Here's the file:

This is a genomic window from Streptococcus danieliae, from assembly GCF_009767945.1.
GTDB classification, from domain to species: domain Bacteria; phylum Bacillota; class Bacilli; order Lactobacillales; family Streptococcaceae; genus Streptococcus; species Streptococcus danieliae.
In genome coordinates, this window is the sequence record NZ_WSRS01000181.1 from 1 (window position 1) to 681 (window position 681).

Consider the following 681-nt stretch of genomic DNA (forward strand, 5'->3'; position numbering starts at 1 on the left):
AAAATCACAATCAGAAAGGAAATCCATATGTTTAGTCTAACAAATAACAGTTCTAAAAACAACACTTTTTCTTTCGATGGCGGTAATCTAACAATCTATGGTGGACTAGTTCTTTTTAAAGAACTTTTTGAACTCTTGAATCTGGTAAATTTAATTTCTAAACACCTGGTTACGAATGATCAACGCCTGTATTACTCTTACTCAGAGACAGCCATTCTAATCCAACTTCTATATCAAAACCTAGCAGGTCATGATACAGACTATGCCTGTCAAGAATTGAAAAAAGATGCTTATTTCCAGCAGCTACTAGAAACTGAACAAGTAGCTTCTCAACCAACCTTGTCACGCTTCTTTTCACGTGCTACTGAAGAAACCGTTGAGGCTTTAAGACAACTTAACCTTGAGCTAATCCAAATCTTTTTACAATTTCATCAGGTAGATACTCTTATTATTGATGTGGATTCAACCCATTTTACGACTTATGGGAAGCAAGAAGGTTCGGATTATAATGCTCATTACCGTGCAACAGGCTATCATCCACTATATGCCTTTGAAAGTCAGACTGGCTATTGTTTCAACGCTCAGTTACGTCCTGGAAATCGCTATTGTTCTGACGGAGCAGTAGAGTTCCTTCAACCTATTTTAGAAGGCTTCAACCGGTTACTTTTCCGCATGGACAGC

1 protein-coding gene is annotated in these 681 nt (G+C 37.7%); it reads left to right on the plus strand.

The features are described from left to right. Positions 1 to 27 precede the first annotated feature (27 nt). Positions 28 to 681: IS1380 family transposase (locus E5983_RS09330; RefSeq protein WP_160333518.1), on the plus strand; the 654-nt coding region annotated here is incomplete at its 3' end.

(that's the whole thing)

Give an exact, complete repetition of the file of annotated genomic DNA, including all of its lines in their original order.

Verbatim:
This is a genomic window from Streptococcus danieliae, from assembly GCF_009767945.1.
GTDB classification, from domain to species: domain Bacteria; phylum Bacillota; class Bacilli; order Lactobacillales; family Streptococcaceae; genus Streptococcus; species Streptococcus danieliae.
In genome coordinates, this window is the sequence record NZ_WSRS01000181.1 from 1 (window position 1) to 681 (window position 681).

Consider the following 681-nt stretch of genomic DNA (forward strand, 5'->3'; position numbering starts at 1 on the left):
AAAATCACAATCAGAAAGGAAATCCATATGTTTAGTCTAACAAATAACAGTTCTAAAAACAACACTTTTTCTTTCGATGGCGGTAATCTAACAATCTATGGTGGACTAGTTCTTTTTAAAGAACTTTTTGAACTCTTGAATCTGGTAAATTTAATTTCTAAACACCTGGTTACGAATGATCAACGCCTGTATTACTCTTACTCAGAGACAGCCATTCTAATCCAACTTCTATATCAAAACCTAGCAGGTCATGATACAGACTATGCCTGTCAAGAATTGAAAAAAGATGCTTATTTCCAGCAGCTACTAGAAACTGAACAAGTAGCTTCTCAACCAACCTTGTCACGCTTCTTTTCACGTGCTACTGAAGAAACCGTTGAGGCTTTAAGACAACTTAACCTTGAGCTAATCCAAATCTTTTTACAATTTCATCAGGTAGATACTCTTATTATTGATGTGGATTCAACCCATTTTACGACTTATGGGAAGCAAGAAGGTTCGGATTATAATGCTCATTACCGTGCAACAGGCTATCATCCACTATATGCCTTTGAAAGTCAGACTGGCTATTGTTTCAACGCTCAGTTACGTCCTGGAAATCGCTATTGTTCTGACGGAGCAGTAGAGTTCCTTCAACCTATTTTAGAAGGCTTCAACCGGTTACTTTTCCGCATGGACAGC

1 protein-coding gene is annotated in these 681 nt (G+C 37.7%); it reads left to right on the plus strand.

The features are described from left to right. Positions 1 to 27 precede the first annotated feature (27 nt). Positions 28 to 681: IS1380 family transposase (locus E5983_RS09330; RefSeq protein WP_160333518.1), on the plus strand; the 654-nt coding region annotated here is incomplete at its 3' end.